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Energy loss without displacement

  1. May 26, 2009 #1

    This is about a basic fact which has never been clear to me.

    As per the equation Work = Force x Displacement, if there is no displacement there is no work.

    On the other hand, one of the exercises I do involves pushing a wall. I stand in front of a wall and try to push the wall as if I am moving a big cupboard. The idea is to push as hard as possible until one feels exhausted. The excecise is supposed to be good for arm and calf muscles. Technically, however, no work is being done.

    Now my question is: If there is no work being done, why do I fee exhausted (loss of energy) after doing that action?


  2. jcsd
  3. May 26, 2009 #2
    Muscles require glucose (caloric) energy (actually ATP*) to contract. Muscle contraction with force burns a lot of calories, even when the exercise is isometric (no displacement). When there is force without displacement, no physical (physics definition) work is done.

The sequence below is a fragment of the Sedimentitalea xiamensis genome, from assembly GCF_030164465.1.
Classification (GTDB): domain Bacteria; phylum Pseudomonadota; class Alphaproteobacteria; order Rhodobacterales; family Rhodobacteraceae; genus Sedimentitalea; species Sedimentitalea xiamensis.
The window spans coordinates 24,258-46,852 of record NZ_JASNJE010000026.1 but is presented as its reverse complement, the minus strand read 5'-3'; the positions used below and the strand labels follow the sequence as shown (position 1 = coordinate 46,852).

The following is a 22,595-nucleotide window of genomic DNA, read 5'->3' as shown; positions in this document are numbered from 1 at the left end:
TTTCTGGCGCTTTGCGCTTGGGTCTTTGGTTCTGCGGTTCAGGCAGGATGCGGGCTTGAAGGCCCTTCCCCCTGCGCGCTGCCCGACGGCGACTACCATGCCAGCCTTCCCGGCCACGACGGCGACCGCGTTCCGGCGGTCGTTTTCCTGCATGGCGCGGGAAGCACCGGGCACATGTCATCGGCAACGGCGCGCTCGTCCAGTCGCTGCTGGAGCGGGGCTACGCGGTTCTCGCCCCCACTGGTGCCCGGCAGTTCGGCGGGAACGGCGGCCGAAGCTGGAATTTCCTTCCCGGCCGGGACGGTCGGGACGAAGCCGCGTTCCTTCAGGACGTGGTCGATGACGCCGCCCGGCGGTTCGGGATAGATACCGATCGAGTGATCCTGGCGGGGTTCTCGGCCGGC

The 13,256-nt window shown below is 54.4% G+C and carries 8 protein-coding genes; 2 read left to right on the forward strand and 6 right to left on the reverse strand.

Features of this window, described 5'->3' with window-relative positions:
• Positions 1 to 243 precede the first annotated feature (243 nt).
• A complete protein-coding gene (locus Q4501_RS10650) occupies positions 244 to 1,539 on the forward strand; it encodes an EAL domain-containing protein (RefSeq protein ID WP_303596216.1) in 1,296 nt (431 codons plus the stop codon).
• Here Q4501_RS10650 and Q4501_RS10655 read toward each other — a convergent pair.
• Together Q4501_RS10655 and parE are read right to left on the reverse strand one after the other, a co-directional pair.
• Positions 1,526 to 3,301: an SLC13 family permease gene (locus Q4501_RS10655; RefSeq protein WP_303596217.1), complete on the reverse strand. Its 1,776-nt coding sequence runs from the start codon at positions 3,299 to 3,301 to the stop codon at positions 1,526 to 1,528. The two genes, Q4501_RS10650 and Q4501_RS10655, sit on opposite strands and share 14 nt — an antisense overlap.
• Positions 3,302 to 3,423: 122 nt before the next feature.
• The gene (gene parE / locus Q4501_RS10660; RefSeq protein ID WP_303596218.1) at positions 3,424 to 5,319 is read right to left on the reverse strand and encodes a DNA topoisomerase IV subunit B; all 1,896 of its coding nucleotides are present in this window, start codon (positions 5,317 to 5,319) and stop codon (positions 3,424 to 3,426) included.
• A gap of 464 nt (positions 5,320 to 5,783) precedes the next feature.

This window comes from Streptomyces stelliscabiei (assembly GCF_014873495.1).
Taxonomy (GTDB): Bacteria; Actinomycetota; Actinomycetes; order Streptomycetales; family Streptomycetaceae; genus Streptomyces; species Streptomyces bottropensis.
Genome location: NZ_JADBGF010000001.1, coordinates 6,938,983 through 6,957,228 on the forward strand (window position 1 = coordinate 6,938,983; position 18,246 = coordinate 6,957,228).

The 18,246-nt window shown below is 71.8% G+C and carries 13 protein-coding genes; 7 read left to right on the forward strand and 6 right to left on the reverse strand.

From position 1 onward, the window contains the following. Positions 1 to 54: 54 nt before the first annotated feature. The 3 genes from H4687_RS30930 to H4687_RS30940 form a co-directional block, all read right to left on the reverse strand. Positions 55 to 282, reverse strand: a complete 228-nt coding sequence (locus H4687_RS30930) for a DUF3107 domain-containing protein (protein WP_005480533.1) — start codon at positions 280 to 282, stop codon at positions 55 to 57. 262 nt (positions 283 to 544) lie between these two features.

*adinosine triphosphate
  4. May 26, 2009 #3
    The work spent on displacement is a "useful" work. The work spent by a machine or by a human being is the "total" work. Their ratio is the efficiency of the machine or the man' efforts.

  5. May 26, 2009 #4
    Thanks folks.

    The issue however is still not clear to me. I thought my question was quite simple.
    Could you please point me to a webpage where I can read more on this issue.


    Is there a equation defining 'total work', something similar to 'useful work' = force x displacement ?


  6. May 26, 2009 #5


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    Science Advisor
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    Gold Member

    The simplest answer is that force-displacement work is only one type of work. The other types also consist of two variables (analogous to force and displacement) that give the units of energy when multiplied together. Examples are:

    - Moment (torque) and angle
    - Stress and strain
    - Pressure and volume